Overcoming hearing difficulties
Hearing aids are the most regular and convenient use of technology for people with hearing loss.
In addition, or instead of hearing aids, people with hearing loss can use other forms of technology to enhance listening and improve communication.
Just as important are alerting systems for emergency situations and for everyday convenience with door bells, alarm clocks and telephones.
Technology to assist hearing is known as ‘assistive technology’ and covers the following types of devices:
Auditory or assistive listening systems
To improve sound reception in the following contexts:
- One-on-one or group communication – using a wired system or frequency modulated (FM) device
- Telephone communication – amplifying the speaker’s voice or using the ‘speaker’ function on the phone
- TV devices using infrared or FM transmission to bring sound more directly to the listener:
- with hearing aids using a neck loop
- without hearing aids using a stethoset receiver, headphones or ear buds
- Some hearing aids use Bluetooth capability for TV, telephone and other listening
- Using the hearing aid telecoil with a neck loop plugged into radios, music and talking book players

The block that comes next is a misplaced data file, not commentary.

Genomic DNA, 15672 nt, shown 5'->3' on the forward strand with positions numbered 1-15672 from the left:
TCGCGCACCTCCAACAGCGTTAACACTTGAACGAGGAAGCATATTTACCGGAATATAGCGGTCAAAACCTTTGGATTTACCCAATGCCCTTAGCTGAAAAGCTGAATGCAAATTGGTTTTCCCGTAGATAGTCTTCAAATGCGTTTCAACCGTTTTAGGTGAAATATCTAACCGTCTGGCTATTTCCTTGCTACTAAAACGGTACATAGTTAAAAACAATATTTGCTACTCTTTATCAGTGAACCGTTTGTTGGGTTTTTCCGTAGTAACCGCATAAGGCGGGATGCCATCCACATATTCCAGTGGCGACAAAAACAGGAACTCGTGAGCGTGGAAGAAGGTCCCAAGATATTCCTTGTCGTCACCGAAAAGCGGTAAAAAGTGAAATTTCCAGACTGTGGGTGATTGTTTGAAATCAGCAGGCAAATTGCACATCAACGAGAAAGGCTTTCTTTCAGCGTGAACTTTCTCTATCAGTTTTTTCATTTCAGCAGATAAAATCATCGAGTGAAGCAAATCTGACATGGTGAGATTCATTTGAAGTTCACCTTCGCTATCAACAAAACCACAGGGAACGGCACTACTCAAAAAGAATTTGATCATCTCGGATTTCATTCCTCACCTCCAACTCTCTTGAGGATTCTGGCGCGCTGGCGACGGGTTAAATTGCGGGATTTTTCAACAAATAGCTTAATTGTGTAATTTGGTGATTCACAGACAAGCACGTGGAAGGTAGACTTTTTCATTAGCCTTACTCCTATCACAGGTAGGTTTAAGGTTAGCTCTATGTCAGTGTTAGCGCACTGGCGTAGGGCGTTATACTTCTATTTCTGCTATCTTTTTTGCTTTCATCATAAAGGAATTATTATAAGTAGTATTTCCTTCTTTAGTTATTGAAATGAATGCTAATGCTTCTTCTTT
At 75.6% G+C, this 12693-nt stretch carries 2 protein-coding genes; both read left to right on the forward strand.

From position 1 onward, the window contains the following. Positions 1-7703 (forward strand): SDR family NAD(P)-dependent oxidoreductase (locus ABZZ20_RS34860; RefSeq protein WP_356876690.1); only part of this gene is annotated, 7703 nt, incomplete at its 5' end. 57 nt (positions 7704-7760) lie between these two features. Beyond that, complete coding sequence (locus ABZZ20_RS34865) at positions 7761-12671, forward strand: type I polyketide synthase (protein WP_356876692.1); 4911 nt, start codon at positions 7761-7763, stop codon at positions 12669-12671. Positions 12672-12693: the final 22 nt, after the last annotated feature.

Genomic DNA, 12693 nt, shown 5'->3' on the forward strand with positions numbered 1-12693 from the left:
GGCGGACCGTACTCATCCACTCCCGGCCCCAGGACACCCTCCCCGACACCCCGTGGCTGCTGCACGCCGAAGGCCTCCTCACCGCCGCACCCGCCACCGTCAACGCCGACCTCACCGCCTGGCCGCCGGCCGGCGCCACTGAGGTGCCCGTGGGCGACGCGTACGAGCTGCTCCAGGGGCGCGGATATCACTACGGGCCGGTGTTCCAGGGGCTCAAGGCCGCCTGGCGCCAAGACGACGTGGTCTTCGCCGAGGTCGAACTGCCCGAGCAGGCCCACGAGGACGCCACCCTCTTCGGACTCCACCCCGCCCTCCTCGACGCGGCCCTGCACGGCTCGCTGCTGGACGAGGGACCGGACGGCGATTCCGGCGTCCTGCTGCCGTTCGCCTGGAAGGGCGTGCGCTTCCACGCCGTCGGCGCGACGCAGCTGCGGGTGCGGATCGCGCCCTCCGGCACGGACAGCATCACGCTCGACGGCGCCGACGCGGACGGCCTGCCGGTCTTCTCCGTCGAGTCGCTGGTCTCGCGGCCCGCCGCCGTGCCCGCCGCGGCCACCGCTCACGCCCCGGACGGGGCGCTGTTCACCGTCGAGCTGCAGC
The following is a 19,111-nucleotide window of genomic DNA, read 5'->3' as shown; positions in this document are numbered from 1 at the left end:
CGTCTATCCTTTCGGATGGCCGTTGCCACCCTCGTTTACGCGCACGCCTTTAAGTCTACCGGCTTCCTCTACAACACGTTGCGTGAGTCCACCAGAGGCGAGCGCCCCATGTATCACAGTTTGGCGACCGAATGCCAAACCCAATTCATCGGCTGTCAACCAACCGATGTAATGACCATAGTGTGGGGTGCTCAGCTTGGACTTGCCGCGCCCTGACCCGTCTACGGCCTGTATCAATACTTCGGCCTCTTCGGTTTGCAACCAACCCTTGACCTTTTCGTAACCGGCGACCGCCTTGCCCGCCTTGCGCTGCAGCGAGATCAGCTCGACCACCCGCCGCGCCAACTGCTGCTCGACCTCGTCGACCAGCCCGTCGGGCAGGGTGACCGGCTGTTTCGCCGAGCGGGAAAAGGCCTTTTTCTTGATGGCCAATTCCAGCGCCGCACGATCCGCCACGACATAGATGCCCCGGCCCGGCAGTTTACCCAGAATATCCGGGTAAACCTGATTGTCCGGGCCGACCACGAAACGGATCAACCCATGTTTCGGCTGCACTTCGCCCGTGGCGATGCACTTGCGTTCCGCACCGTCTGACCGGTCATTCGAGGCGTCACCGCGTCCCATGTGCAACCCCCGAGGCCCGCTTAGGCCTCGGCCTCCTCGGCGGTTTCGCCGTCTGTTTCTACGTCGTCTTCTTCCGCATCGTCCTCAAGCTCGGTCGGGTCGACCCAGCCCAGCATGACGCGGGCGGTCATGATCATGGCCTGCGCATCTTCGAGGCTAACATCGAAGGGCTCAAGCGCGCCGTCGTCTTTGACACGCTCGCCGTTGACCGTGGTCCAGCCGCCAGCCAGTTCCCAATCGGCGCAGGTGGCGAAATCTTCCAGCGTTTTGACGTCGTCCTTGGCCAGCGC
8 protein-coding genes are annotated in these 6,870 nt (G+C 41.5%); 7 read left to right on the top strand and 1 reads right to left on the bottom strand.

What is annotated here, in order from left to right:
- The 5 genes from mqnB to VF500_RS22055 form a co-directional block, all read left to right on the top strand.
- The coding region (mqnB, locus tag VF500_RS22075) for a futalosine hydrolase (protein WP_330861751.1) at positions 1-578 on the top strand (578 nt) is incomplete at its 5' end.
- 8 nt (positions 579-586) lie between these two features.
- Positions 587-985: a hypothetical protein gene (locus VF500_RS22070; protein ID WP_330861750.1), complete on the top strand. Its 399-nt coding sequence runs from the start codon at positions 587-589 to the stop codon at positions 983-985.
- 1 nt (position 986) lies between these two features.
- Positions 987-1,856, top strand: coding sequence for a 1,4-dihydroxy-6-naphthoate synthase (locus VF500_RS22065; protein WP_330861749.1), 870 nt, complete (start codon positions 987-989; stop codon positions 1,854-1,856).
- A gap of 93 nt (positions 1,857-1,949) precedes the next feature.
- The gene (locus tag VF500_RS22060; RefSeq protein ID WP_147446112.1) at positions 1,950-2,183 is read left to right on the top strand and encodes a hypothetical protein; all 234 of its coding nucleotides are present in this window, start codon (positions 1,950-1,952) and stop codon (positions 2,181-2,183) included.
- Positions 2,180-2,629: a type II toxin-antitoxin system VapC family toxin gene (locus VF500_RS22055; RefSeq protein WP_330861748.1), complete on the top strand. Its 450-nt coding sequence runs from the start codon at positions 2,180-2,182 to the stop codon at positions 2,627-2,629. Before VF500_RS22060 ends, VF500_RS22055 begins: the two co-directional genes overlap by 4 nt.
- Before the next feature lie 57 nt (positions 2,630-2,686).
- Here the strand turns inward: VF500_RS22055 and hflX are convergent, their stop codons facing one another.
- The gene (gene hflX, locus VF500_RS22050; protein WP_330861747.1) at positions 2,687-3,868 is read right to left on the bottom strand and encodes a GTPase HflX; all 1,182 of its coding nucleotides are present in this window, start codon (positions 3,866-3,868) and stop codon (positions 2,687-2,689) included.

- Using the hearing aid telecoil or headphones for listening in public venues equipped with audio induction loops or FM systems.
Displaying text in place of or in addition to sound in these contexts:
- Teletext to provide captions for TV (TV networks being obliged to offer this service under Equal Opportunity agreements)
- Realtime captioning for theatre performances, meetings and conferences
- Movie theatre captioning technology
- Telephone text as with telephone typewriters (TTYs) allowing text messaging to another TTY user or via the National Relay Service (NRS). The NRS also provides a speak and read service to a Uniphone (text phone) for speakers not hearing well on the phone
- CapTel phones being trialled provide more immediate text with voice via the NRS
- Mobile phone text messaging
- Flashing light/strobe light signalling to alert to the door bell, telephone ring, baby cry or smoke alarm.
Receiving a vibration response:
- Vibrating alarm clocks
- Wireless systems to provide a vibration response with a vibrating pager for alerting to the door bell, telephone ring, baby cry or smoke alarm
- Bed shakers for smoke alarm response.
For further information on technology that may help you, kindly contact us or your nearest provider.